Oh the halcyon days of the late '70s... simpler times. :cool:

These kinds of things have substantial button-pushing possibilities for many folks, especially when one makes it the feature of a race. The WotC group live in Seattle and are pretty open about their views on these issues---it's in the PHB5E on p. 121, where they talk about some elves being androgynous, in the image of Correlon Larethian---but not every player or reader is going to want to "go there". Ultimately, you need to know your group.
 
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doctorbadwolf

Heretic of The Seventh Circle
That was misinformation we got, the Drow's souls dob't die when their body dies, they simply don't get reincarnated like a regular elf, they just go to the afterlife like a human.

Before replying to correct someone on something, you should probably read the thread.
 

Connorsrpg

Adventurer
Core+1?
It's also in Xanathar's Guide to Everything as a suggested rule, and is generally a good house rule. Meals has recommended it several times. So it's not just AL-only like CapnZapp keeps pretending.
"You get one thing that makes you special: your class or your species. Not both."

If I ever play Pathfinder again, I'm using that rule as well.

It's a much better rule than "PHB Only" like I've seen many DMs rule.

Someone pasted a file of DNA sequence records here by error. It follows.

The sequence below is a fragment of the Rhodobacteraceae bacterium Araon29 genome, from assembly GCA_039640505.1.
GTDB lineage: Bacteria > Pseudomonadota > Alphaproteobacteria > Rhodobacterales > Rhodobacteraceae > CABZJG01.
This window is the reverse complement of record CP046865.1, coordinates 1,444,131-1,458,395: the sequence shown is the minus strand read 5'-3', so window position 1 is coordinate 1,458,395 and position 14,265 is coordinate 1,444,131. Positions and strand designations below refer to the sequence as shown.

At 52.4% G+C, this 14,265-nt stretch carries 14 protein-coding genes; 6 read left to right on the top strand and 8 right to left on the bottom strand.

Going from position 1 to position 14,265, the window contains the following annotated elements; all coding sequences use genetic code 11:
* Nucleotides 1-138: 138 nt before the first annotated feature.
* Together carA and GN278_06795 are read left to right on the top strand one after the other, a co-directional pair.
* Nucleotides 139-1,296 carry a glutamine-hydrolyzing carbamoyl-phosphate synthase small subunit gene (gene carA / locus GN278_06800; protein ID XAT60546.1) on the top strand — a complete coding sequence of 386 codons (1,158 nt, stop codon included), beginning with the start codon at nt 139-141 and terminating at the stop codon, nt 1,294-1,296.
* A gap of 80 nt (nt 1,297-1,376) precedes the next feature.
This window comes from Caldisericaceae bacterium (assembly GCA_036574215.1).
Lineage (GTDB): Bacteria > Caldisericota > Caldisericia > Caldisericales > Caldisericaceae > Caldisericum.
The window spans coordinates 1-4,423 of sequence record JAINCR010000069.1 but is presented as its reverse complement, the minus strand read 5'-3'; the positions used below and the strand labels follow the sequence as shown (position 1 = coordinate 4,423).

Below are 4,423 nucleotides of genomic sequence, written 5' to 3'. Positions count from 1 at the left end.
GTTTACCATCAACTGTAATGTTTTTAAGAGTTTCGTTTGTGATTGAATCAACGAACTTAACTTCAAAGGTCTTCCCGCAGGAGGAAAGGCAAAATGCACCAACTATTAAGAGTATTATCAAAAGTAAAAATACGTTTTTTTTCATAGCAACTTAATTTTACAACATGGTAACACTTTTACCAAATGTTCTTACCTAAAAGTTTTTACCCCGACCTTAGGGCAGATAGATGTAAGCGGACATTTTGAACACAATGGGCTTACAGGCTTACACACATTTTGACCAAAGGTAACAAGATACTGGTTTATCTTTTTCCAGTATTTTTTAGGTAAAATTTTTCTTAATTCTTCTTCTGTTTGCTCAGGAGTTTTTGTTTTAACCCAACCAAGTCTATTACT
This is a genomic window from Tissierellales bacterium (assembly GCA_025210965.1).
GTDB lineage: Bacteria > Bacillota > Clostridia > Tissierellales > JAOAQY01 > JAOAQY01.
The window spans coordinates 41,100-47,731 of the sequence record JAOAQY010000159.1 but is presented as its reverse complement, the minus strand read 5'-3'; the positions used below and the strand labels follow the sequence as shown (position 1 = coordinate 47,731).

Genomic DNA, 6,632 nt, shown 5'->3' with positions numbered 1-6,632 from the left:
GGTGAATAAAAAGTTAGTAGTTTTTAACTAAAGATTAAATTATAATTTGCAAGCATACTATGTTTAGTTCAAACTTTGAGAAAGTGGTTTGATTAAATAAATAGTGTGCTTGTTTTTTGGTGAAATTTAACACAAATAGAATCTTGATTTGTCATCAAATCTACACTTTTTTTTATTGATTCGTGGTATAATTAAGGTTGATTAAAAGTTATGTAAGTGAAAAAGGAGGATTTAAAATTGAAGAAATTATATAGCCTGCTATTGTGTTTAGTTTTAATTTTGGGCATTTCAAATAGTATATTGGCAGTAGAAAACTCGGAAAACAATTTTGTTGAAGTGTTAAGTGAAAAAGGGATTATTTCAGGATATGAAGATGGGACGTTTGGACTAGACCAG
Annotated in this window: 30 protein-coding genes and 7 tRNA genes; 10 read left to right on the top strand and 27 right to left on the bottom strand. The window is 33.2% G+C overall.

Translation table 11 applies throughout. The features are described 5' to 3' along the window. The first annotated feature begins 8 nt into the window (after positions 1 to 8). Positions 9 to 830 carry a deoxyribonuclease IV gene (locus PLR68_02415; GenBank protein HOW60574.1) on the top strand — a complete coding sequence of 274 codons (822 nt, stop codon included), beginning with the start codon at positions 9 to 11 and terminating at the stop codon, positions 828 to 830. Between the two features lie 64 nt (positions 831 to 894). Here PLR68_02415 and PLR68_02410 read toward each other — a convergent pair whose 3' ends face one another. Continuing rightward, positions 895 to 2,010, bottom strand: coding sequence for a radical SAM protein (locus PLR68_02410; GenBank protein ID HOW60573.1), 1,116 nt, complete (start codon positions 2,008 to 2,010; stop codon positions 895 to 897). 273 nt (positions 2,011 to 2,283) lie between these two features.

It's a crap rule at my table. I allow ANY D&D stuff to be trialled. We write our own. Why would I bother buying all the books or let my players do likewise if I did not want them to use them. Why have a DMGuild? We are VERY open to using all types of material and giving it a go. I would NEVER limit my players thus.

It is also a very poor rule for the brand b/c we have to reprint so much stuff. But AL is not even to blame for things like repeating Demon Lord stats. That is DM material anyway. If a DM wanted those, I am pretty sure they are fine with buying "Out of the Abyss" even if they will probably never run the adventure, like me. But now that I have bought it for the extra stuff it is useless b/c they have gone and reprinted the stuff I bought it for, and even worse, changed them!

I can put up with the odd reprint of players material, but DM stuff like that is frustrating.
 

CapnZapp

Legend
Core+1?
It's also in Xanathar's Guide to Everything as a suggested rule, and is generally a good house rule. Meals has recommended it several times. So it's not just AL-only like CapnZapp keeps pretending.